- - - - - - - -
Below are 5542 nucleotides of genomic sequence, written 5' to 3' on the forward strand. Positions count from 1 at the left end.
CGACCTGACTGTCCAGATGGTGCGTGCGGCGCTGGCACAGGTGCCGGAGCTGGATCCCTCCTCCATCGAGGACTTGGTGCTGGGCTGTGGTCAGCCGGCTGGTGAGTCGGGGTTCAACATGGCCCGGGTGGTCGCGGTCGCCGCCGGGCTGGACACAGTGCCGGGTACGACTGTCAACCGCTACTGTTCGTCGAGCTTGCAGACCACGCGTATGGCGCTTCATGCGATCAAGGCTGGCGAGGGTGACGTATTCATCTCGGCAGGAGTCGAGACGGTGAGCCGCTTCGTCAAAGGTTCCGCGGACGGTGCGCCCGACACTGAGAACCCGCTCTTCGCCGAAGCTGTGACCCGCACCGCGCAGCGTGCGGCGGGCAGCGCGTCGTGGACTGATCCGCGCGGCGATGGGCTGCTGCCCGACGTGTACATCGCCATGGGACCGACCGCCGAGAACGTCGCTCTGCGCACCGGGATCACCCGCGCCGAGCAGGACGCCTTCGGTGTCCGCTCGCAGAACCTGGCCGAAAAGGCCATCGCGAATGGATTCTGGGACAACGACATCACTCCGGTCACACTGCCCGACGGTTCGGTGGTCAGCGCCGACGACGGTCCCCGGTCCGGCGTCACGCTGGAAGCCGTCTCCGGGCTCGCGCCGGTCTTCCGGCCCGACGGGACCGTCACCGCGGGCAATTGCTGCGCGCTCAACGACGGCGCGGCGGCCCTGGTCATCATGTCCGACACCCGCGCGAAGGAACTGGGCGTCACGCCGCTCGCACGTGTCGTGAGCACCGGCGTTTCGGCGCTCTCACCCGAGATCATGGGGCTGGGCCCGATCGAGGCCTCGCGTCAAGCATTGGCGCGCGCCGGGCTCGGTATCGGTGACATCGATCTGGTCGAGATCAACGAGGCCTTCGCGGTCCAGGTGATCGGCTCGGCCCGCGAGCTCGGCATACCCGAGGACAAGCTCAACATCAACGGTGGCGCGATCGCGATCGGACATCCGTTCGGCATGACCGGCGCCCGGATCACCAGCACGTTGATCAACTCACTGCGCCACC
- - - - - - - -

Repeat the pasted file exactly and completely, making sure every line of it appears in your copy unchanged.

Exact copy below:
Below are 5542 nucleotides of genomic sequence, written 5' to 3' on the forward strand. Positions count from 1 at the left end.
CGACCTGACTGTCCAGATGGTGCGTGCGGCGCTGGCACAGGTGCCGGAGCTGGATCCCTCCTCCATCGAGGACTTGGTGCTGGGCTGTGGTCAGCCGGCTGGTGAGTCGGGGTTCAACATGGCCCGGGTGGTCGCGGTCGCCGCCGGGCTGGACACAGTGCCGGGTACGACTGTCAACCGCTACTGTTCGTCGAGCTTGCAGACCACGCGTATGGCGCTTCATGCGATCAAGGCTGGCGAGGGTGACGTATTCATCTCGGCAGGAGTCGAGACGGTGAGCCGCTTCGTCAAAGGTTCCGCGGACGGTGCGCCCGACACTGAGAACCCGCTCTTCGCCGAAGCTGTGACCCGCACCGCGCAGCGTGCGGCGGGCAGCGCGTCGTGGACTGATCCGCGCGGCGATGGGCTGCTGCCCGACGTGTACATCGCCATGGGACCGACCGCCGAGAACGTCGCTCTGCGCACCGGGATCACCCGCGCCGAGCAGGACGCCTTCGGTGTCCGCTCGCAGAACCTGGCCGAAAAGGCCATCGCGAATGGATTCTGGGACAACGACATCACTCCGGTCACACTGCCCGACGGTTCGGTGGTCAGCGCCGACGACGGTCCCCGGTCCGGCGTCACGCTGGAAGCCGTCTCCGGGCTCGCGCCGGTCTTCCGGCCCGACGGGACCGTCACCGCGGGCAATTGCTGCGCGCTCAACGACGGCGCGGCGGCCCTGGTCATCATGTCCGACACCCGCGCGAAGGAACTGGGCGTCACGCCGCTCGCACGTGTCGTGAGCACCGGCGTTTCGGCGCTCTCACCCGAGATCATGGGGCTGGGCCCGATCGAGGCCTCGCGTCAAGCATTGGCGCGCGCCGGGCTCGGTATCGGTGACATCGATCTGGTCGAGATCAACGAGGCCTTCGCGGTCCAGGTGATCGGCTCGGCCCGCGAGCTCGGCATACCCGAGGACAAGCTCAACATCAACGGTGGCGCGATCGCGATCGGACATCCGTTCGGCATGACCGGCGCCCGGATCACCAGCACGTTGATCAACTCACTGCGCCACC